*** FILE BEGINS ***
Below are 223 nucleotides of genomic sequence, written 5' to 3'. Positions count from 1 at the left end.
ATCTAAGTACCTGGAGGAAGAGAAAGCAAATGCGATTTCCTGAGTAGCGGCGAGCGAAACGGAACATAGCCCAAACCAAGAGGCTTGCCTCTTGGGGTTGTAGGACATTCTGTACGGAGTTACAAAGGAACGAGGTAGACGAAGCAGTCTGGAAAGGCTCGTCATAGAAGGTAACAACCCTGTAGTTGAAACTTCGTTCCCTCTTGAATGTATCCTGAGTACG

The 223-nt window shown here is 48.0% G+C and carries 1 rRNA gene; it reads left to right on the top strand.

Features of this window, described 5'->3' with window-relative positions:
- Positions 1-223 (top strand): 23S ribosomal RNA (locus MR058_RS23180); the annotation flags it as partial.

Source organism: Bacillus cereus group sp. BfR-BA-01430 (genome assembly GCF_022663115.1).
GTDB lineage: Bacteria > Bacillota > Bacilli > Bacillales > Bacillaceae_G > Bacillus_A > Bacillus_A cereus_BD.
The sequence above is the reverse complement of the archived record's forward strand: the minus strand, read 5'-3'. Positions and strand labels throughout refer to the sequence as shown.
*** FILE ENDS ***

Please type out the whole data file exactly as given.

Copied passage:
Below are 223 nucleotides of genomic sequence, written 5' to 3'. Positions count from 1 at the left end.
ATCTAAGTACCTGGAGGAAGAGAAAGCAAATGCGATTTCCTGAGTAGCGGCGAGCGAAACGGAACATAGCCCAAACCAAGAGGCTTGCCTCTTGGGGTTGTAGGACATTCTGTACGGAGTTACAAAGGAACGAGGTAGACGAAGCAGTCTGGAAAGGCTCGTCATAGAAGGTAACAACCCTGTAGTTGAAACTTCGTTCCCTCTTGAATGTATCCTGAGTACG

The 223-nt window shown here is 48.0% G+C and carries 1 rRNA gene; it reads left to right on the top strand.

Features of this window, described 5'->3' with window-relative positions:
- Positions 1-223 (top strand): 23S ribosomal RNA (locus MR058_RS23180); the annotation flags it as partial.

Source organism: Bacillus cereus group sp. BfR-BA-01430 (genome assembly GCF_022663115.1).
GTDB lineage: Bacteria > Bacillota > Bacilli > Bacillales > Bacillaceae_G > Bacillus_A > Bacillus_A cereus_BD.
The sequence above is the reverse complement of the archived record's forward strand: the minus strand, read 5'-3'. Positions and strand labels throughout refer to the sequence as shown.